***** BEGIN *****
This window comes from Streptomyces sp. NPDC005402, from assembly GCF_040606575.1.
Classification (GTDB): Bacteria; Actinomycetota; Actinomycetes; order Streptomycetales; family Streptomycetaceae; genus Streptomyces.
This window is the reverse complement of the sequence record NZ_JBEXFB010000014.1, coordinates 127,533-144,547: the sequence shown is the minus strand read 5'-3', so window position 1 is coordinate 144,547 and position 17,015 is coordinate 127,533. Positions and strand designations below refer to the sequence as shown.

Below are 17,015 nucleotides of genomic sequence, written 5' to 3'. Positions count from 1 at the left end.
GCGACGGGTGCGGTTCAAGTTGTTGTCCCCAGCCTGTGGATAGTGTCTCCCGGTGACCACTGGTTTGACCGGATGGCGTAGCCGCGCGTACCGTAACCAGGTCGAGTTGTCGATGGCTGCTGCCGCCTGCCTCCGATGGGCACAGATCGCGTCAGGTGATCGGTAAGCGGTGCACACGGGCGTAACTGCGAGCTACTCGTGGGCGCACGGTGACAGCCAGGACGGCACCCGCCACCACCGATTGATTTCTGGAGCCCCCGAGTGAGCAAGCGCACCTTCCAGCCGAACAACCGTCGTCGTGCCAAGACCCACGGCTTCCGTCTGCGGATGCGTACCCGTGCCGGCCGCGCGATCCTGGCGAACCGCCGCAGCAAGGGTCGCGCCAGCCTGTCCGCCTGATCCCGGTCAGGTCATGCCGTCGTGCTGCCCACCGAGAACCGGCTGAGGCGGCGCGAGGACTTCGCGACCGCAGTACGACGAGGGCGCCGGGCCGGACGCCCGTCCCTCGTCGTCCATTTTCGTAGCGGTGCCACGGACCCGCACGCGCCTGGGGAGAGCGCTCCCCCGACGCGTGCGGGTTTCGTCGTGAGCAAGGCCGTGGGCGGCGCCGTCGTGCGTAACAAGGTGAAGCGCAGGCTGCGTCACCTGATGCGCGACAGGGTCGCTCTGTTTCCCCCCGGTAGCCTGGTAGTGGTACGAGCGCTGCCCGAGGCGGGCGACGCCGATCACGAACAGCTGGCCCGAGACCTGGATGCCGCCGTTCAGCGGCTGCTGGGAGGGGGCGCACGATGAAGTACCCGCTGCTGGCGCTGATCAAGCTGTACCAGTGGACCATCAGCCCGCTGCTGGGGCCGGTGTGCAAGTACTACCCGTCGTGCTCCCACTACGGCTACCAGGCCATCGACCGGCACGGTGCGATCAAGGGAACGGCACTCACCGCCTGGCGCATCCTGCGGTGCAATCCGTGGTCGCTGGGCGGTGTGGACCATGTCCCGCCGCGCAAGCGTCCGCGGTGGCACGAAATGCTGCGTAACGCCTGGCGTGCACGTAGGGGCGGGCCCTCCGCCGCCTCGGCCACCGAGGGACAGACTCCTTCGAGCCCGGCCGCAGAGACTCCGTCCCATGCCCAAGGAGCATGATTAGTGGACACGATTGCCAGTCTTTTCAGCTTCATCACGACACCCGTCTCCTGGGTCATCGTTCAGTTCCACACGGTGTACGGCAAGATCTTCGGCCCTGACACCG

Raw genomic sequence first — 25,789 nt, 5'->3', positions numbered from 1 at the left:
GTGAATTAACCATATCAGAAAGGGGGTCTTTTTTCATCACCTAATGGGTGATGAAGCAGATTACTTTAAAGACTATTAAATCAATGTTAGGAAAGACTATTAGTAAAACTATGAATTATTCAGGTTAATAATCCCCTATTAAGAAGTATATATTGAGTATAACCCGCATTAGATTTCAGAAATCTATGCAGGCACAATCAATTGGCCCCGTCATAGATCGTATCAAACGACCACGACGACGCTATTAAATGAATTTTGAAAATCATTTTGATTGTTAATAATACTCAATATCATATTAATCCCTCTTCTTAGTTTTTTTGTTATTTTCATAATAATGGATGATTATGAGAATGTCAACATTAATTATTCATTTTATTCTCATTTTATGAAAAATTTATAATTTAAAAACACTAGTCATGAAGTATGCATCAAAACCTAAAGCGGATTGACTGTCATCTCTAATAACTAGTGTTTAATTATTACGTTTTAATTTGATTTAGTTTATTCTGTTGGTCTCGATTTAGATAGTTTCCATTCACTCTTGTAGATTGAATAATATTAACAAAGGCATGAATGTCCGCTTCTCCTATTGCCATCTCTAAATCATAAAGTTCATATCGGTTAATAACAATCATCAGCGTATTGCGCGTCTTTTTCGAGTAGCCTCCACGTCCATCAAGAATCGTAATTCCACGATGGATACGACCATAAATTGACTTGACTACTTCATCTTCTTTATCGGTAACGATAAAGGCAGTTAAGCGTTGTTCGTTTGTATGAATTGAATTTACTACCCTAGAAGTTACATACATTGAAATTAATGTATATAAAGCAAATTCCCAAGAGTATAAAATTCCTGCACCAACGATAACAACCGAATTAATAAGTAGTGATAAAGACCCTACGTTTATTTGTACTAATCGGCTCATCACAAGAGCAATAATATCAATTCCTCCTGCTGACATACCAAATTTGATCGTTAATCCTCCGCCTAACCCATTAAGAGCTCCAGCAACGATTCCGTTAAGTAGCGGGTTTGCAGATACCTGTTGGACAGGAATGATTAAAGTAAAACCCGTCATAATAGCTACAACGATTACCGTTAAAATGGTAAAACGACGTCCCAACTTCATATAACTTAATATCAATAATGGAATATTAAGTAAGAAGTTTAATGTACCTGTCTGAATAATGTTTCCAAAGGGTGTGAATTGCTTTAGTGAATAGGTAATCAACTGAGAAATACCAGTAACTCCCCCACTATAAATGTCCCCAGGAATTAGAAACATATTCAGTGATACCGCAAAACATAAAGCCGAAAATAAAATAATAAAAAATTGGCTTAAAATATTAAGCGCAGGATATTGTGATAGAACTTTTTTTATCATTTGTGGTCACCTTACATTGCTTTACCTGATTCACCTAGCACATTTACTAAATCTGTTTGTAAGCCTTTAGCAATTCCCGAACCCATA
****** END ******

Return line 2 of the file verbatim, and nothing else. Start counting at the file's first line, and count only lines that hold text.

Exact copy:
Classification (GTDB): Bacteria; Actinomycetota; Actinomycetes; order Streptomycetales; family Streptomycetaceae; genus Streptomyces.